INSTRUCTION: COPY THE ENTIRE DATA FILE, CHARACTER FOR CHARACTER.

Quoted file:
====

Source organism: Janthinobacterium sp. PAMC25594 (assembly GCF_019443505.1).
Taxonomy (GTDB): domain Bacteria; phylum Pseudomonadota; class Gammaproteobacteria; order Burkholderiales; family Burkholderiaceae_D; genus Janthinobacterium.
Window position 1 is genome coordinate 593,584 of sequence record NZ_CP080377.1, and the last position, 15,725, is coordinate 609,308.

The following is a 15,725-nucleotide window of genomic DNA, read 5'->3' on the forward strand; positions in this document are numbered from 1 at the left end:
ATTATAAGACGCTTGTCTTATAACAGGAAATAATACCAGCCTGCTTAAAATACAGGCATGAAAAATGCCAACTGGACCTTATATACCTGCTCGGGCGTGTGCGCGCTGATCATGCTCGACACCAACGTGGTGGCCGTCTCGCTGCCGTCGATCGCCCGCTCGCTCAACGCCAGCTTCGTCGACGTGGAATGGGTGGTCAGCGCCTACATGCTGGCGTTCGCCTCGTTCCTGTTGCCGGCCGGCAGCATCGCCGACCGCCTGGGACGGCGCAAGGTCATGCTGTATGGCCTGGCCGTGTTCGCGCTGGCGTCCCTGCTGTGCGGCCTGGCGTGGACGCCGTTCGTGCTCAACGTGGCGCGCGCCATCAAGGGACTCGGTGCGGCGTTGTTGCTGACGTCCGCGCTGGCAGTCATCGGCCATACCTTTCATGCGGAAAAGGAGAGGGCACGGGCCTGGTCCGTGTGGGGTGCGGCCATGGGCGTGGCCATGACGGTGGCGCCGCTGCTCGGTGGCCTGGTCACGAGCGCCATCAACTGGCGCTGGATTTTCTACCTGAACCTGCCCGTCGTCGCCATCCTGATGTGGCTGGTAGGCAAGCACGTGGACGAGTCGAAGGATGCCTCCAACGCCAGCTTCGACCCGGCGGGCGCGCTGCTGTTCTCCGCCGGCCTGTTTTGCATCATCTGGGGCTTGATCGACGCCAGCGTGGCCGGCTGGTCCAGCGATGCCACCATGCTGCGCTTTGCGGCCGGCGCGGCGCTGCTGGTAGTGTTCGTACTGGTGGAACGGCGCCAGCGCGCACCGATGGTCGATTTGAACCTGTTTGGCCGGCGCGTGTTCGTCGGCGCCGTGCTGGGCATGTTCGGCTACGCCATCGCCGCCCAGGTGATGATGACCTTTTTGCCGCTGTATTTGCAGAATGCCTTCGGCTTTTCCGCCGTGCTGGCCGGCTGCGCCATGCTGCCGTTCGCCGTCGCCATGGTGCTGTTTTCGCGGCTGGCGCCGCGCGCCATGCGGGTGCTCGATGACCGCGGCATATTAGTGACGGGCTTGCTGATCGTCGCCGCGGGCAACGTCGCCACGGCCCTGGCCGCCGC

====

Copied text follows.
Source organism: Janthinobacterium sp. PAMC25594 (assembly GCF_019443505.1).
Taxonomy (GTDB): domain Bacteria; phylum Pseudomonadota; class Gammaproteobacteria; order Burkholderiales; family Burkholderiaceae_D; genus Janthinobacterium.
Window position 1 is genome coordinate 593,584 of sequence record NZ_CP080377.1, and the last position, 15,725, is coordinate 609,308.

The following is a 15,725-nucleotide window of genomic DNA, read 5'->3' on the forward strand; positions in this document are numbered from 1 at the left end:
ATTATAAGACGCTTGTCTTATAACAGGAAATAATACCAGCCTGCTTAAAATACAGGCATGAAAAATGCCAACTGGACCTTATATACCTGCTCGGGCGTGTGCGCGCTGATCATGCTCGACACCAACGTGGTGGCCGTCTCGCTGCCGTCGATCGCCCGCTCGCTCAACGCCAGCTTCGTCGACGTGGAATGGGTGGTCAGCGCCTACATGCTGGCGTTCGCCTCGTTCCTGTTGCCGGCCGGCAGCATCGCCGACCGCCTGGGACGGCGCAAGGTCATGCTGTATGGCCTGGCCGTGTTCGCGCTGGCGTCCCTGCTGTGCGGCCTGGCGTGGACGCCGTTCGTGCTCAACGTGGCGCGCGCCATCAAGGGACTCGGTGCGGCGTTGTTGCTGACGTCCGCGCTGGCAGTCATCGGCCATACCTTTCATGCGGAAAAGGAGAGGGCACGGGCCTGGTCCGTGTGGGGTGCGGCCATGGGCGTGGCCATGACGGTGGCGCCGCTGCTCGGTGGCCTGGTCACGAGCGCCATCAACTGGCGCTGGATTTTCTACCTGAACCTGCCCGTCGTCGCCATCCTGATGTGGCTGGTAGGCAAGCACGTGGACGAGTCGAAGGATGCCTCCAACGCCAGCTTCGACCCGGCGGGCGCGCTGCTGTTCTCCGCCGGCCTGTTTTGCATCATCTGGGGCTTGATCGACGCCAGCGTGGCCGGCTGGTCCAGCGATGCCACCATGCTGCGCTTTGCGGCCGGCGCGGCGCTGCTGGTAGTGTTCGTACTGGTGGAACGGCGCCAGCGCGCACCGATGGTCGATTTGAACCTGTTTGGCCGGCGCGTGTTCGTCGGCGCCGTGCTGGGCATGTTCGGCTACGCCATCGCCGCCCAGGTGATGATGACCTTTTTGCCGCTGTATTTGCAGAATGCCTTCGGCTTTTCCGCCGTGCTGGCCGGCTGCGCCATGCTGCCGTTCGCCGTCGCCATGGTGCTGTTTTCGCGGCTGGCGCCGCGCGCCATGCGGGTGCTCGATGACCGCGGCATATTAGTGACGGGCTTGCTGATCGTCGCCGCGGGCAACGTCGCCACGGCCCTGGCCGCCGC